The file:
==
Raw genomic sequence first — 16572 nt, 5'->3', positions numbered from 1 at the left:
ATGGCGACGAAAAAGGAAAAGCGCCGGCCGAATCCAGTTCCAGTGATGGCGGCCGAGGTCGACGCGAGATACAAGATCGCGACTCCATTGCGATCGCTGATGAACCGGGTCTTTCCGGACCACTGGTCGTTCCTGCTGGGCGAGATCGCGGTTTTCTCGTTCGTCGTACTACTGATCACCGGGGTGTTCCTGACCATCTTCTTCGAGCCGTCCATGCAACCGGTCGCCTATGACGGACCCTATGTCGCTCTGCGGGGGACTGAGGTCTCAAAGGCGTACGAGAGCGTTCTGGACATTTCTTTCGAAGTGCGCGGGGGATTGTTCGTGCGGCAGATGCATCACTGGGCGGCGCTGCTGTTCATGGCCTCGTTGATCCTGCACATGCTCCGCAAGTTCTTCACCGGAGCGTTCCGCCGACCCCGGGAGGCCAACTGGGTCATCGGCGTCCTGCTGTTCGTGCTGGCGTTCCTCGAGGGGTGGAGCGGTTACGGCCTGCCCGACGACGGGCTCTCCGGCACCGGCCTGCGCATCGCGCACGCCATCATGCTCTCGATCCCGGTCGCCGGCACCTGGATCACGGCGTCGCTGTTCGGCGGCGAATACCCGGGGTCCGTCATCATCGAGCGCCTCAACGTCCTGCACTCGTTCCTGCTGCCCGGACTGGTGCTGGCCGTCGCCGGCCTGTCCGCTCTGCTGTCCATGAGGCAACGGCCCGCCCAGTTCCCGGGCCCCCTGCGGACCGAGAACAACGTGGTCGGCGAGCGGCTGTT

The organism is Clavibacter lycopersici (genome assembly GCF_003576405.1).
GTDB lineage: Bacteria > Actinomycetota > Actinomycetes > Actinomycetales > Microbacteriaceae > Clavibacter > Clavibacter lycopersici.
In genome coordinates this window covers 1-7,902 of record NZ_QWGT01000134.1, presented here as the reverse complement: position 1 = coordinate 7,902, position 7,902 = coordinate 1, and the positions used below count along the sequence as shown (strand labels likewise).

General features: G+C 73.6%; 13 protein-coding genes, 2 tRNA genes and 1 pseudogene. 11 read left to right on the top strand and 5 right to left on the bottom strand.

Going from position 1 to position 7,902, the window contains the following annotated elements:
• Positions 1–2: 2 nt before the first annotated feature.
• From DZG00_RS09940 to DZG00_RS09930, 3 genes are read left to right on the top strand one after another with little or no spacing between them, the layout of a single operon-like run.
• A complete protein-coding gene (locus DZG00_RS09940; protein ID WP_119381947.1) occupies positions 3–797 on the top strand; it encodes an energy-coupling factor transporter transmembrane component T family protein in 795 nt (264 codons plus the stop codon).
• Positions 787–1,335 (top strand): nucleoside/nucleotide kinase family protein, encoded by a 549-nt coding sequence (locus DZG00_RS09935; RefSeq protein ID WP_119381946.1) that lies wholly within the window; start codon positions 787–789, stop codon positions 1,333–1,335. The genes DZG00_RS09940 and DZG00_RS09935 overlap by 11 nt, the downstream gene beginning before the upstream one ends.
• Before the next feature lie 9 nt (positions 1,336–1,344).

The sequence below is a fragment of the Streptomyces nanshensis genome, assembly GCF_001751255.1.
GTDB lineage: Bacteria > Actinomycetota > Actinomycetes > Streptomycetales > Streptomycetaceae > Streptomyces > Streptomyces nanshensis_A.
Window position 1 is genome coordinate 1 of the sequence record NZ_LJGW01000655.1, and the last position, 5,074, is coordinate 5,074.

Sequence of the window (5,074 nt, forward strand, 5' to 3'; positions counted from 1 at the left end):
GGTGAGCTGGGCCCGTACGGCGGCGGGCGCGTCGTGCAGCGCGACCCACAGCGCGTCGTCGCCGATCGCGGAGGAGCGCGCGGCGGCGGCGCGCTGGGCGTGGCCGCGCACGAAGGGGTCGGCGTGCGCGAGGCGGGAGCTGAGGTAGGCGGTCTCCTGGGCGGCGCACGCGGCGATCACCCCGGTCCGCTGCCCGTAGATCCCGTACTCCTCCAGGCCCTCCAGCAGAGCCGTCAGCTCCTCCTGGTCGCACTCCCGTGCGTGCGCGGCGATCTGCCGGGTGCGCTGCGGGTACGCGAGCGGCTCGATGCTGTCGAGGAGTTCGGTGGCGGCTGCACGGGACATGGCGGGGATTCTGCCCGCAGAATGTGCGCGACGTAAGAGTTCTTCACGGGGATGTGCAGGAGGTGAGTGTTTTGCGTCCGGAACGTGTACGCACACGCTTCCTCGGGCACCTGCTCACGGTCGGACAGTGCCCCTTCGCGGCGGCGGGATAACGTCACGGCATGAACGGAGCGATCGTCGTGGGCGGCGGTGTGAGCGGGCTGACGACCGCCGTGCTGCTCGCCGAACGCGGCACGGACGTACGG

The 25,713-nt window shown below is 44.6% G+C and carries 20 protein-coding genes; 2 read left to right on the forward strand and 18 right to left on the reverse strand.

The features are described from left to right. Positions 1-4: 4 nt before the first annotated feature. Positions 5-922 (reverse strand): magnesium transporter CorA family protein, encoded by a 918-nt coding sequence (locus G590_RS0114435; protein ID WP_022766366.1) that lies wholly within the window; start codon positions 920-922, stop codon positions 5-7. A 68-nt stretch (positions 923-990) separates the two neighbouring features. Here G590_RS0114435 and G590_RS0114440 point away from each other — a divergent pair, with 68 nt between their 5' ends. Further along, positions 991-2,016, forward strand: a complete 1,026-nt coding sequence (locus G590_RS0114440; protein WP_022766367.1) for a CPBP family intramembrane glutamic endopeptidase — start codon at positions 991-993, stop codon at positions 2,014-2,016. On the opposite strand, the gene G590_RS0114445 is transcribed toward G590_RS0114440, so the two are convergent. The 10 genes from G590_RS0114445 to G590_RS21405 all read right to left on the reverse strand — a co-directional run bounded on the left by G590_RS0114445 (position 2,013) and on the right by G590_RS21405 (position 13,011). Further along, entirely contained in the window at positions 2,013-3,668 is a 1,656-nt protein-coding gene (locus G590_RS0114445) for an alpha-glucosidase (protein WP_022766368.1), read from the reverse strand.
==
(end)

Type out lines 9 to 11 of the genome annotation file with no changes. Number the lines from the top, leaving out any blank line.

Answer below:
• From DZG00_RS09940 to DZG00_RS09930, 3 genes are read left to right on the top strand one after another with little or no spacing between them, the layout of a single operon-like run.
• A complete protein-coding gene (locus DZG00_RS09940; protein ID WP_119381947.1) occupies positions 3–797 on the top strand; it encodes an energy-coupling factor transporter transmembrane component T family protein in 795 nt (264 codons plus the stop codon).
• Positions 787–1,335 (top strand): nucleoside/nucleotide kinase family protein, encoded by a 549-nt coding sequence (locus DZG00_RS09935; RefSeq protein ID WP_119381946.1) that lies wholly within the window; start codon positions 787–789, stop codon positions 1,333–1,335. The genes DZG00_RS09940 and DZG00_RS09935 overlap by 11 nt, the downstream gene beginning before the upstream one ends.